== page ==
If knowledge and good governance were the goals of the First Amendment then forms of expression, “of such slight social value as a step to truth that any benefit that may be derived from them is clearly outweighed by the social interest in order and morality”(21) could reasonably be prohibited. This reading did, to some extent, guide the Roth decision and is why the test for obscenity that Roth articulates requires the work in question to be without any meaningful social importance.

    However the argument that obscenity is so without value that it does not matter if it is prohibited still leaves important questions unanswered. Even when material may be restricted because of its lack of a meaningful contribution to society it must be restricted in a way neutral to content.22 Content-neutrality is vital to an understanding of the First Amendment centred on the free exchange of ideas. For ideas to flow freely there must be some measure to limit the risk “that the government may effectively drive certain ideas or viewpoints from the marketplace.”(23) The ban on content-based restrictions is not absolute, “[w]hen the basis for the content discrimination consists entirely of the very reason the entire class of speech at issue is proscribable, no significant danger of idea or viewpoint discrimination exists”(24) and content-based restrictions are permissible. For example, it is acceptable to have a restriction on speech with libelous content. Distinctions within that prohibited category however, are not Constitutional.

    This is a significant problem for obscenity because its defining features (patent offensiveness, sexually explicit subject matter, etc. in addition to no redeeming social merit) are not identical to the basis for why it is proscribable (no redeeming social merit). In other words, there is content discrimination afoot within the category of speech without redeeming social merit. There are many things which do nothing to advance science, culture or our understanding of the world; obscenity is only the subset of this speech with an overtly sexual and offensive nature. Material that is merely offensive and of no social value (see, e.g., making fun of overweight folk or the deaf) is not obscenity and is either not prohibited or prohibited under a different law carrying different punishments for its violation. There is a difference in punishment and restriction that must, then, be the direct result of the sexual nature of obscenity, a content-based restriction.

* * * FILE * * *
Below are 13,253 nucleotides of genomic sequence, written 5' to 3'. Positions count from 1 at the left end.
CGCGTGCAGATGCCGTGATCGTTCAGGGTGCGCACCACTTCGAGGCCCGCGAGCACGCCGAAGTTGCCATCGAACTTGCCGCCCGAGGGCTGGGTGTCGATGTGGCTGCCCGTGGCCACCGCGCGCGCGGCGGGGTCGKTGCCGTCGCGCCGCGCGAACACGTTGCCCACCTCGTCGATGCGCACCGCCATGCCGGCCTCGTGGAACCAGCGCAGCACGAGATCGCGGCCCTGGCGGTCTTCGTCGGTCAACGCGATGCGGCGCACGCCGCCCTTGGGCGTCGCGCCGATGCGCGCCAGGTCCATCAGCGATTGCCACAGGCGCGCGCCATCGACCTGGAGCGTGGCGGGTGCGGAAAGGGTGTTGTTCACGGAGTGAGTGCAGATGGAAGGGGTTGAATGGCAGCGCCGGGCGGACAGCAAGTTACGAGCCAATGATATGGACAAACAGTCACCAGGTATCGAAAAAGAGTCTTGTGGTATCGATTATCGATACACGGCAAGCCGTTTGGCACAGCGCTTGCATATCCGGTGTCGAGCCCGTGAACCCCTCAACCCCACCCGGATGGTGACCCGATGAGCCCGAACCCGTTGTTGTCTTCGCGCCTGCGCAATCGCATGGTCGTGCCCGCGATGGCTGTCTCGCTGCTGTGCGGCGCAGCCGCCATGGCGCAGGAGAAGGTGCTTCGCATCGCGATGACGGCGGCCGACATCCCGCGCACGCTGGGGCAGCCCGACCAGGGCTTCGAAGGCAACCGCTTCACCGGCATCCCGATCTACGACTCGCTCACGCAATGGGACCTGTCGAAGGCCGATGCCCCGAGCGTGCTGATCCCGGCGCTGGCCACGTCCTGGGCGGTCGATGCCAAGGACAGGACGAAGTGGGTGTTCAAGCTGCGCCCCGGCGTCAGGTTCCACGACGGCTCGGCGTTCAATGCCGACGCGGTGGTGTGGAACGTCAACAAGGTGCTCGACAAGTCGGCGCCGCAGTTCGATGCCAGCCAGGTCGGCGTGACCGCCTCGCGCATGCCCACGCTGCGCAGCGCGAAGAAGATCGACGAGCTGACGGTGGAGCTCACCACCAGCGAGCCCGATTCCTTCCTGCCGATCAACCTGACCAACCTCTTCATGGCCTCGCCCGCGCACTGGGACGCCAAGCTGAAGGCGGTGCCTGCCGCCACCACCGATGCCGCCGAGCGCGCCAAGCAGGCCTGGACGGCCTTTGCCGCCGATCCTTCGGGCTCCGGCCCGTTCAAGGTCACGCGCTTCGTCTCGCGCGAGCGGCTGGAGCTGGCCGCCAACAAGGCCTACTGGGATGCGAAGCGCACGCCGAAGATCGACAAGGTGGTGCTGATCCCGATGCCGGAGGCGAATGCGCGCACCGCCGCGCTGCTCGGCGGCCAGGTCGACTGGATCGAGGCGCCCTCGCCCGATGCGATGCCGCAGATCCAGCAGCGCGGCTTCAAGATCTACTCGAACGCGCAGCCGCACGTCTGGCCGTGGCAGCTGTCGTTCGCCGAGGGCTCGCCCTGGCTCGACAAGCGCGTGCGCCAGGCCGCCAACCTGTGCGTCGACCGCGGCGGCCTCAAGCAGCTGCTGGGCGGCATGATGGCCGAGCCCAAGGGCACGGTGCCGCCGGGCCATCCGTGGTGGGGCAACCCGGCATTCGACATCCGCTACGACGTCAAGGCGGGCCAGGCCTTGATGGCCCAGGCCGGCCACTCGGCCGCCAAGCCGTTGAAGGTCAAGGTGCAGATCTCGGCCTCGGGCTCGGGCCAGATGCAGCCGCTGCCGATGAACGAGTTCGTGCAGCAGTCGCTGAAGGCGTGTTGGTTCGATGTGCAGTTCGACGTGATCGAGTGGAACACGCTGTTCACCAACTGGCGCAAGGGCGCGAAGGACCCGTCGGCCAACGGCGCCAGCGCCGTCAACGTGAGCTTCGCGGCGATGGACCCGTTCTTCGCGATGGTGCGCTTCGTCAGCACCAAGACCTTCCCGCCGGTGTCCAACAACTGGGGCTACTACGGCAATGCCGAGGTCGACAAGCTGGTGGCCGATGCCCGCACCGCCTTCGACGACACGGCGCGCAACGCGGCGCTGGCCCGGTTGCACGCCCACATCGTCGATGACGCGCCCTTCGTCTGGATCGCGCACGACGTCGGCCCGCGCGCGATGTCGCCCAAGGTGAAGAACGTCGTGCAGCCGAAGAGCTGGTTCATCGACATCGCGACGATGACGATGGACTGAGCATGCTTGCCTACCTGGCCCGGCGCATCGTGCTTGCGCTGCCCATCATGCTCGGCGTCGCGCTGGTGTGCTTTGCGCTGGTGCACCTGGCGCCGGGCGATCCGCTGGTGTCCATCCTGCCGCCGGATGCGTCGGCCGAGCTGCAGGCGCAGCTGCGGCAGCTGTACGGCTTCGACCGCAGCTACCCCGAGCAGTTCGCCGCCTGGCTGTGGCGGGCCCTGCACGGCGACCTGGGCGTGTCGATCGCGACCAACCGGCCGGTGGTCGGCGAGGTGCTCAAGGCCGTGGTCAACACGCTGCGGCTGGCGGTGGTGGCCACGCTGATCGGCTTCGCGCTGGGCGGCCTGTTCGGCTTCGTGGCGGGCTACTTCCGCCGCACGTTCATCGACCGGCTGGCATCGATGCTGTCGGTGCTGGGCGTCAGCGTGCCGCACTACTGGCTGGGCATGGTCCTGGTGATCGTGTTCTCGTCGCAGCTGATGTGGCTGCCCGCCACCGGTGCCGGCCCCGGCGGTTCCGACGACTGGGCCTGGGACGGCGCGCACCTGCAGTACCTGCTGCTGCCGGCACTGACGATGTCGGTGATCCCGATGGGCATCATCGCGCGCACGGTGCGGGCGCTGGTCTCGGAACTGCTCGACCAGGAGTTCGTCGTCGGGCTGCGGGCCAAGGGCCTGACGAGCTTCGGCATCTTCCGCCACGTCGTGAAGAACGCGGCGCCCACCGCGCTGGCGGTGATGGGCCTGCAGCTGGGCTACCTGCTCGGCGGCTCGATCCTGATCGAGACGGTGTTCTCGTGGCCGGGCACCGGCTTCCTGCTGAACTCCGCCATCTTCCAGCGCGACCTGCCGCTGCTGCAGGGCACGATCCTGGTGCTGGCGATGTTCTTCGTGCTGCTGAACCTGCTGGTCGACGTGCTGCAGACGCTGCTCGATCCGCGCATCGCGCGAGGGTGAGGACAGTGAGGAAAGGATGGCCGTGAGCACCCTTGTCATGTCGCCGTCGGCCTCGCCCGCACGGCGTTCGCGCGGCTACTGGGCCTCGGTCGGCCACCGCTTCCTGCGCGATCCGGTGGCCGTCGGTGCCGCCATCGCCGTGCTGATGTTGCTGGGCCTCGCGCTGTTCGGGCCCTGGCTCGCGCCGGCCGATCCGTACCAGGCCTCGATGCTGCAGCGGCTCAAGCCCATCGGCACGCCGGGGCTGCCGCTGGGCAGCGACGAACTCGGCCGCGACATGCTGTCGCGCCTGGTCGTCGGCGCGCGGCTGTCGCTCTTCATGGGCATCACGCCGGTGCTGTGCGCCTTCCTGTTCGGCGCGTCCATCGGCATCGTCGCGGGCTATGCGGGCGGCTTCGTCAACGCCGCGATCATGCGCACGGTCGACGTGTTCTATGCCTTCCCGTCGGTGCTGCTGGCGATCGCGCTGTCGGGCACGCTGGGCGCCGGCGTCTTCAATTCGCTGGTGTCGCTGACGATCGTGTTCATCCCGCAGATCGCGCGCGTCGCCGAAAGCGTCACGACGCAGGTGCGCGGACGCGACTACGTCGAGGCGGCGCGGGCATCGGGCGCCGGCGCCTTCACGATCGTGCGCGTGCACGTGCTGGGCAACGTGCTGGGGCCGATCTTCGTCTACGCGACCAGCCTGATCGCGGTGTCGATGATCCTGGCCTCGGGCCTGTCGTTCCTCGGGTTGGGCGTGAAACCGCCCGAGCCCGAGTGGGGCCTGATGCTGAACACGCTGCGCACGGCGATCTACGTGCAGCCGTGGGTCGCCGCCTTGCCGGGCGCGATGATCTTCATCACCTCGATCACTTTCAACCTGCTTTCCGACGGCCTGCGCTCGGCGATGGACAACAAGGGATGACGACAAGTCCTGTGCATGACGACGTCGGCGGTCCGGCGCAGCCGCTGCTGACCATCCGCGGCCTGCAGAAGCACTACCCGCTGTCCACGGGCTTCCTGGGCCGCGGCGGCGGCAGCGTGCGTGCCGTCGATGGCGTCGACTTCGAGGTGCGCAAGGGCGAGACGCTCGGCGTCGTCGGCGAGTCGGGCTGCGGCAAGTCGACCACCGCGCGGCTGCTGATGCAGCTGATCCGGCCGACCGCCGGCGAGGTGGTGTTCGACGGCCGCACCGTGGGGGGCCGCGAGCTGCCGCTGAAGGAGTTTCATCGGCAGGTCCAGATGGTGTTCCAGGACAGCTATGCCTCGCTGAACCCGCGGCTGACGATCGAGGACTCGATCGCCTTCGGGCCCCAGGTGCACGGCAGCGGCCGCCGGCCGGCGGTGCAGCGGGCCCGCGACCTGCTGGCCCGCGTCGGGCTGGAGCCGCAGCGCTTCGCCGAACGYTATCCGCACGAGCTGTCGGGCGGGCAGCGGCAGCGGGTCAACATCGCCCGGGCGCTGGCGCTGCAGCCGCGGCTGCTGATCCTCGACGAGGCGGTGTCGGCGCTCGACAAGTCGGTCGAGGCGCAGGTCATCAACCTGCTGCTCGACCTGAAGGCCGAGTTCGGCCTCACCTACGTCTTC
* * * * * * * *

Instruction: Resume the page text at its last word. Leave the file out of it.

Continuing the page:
1. Chaplinsky v. New Hampshire, 315 U.S. 568, 571-572 (1942).

    2. Brandenberg v. Ohio, 395 U. S. 444, 456-457 (1969)(Douglas, J., concurring).

    3. Regina v. Hicklin, 3 L.R-Q.B. 360, 371 (1868).

    4. See United States v. One Book Called “Ulysses”, 5 F. 182 (S.D.N.Y. 1933).

    5. 354 U.S. 476 (1957).

    6. Id. at 481.

    7. Id. at 484-487.

    8. See Bob Woodward & Scott Armstrong, The Brethren 193-200 (Simon & Schuster, 1979).

    9. 413 U.S. 15 (1973).

    10. Id. at 45.

    11. Roth v. United States, supra note 4 at 482-484

    12. Id. at 481

    13. Id. at 482-483.

    14. See, e.g., Cantwell v. Connecticut, 310 U.S. 296 (1940)

    15. Roth v. United States, 354 U.S. 476, 484 (1957).

    16. Chaplinsky v. New Hampshire, 315 U.S. 568, 571-572 (1942).

    17. 343 U.S. 250, 266 (1952).

    18. Roth v. United States, supra note 15 at 485.

    19. In fairness to the authors of the Roth opinion, they did spend a page and a half briefly mentioning this same reason.

    20. Letter of the Continental Congress to the Inhabitants of Quebec, 1 J. Continental Cong. 108 (1774).

    21. Chaplinsky v. New Hampshire, supra note 16, at 572.

    22. See, e.g., R. A. V. v. St. Paul, 505 U.S. 377 (1992).

    23. Simon & Schuster, Inc. v. Members of the N. Y. State Crime Victimes Bd., 502 U.S. 105, 116 (1991).

    24. R. A. V. v. St. Paul, supra note 22 at 388.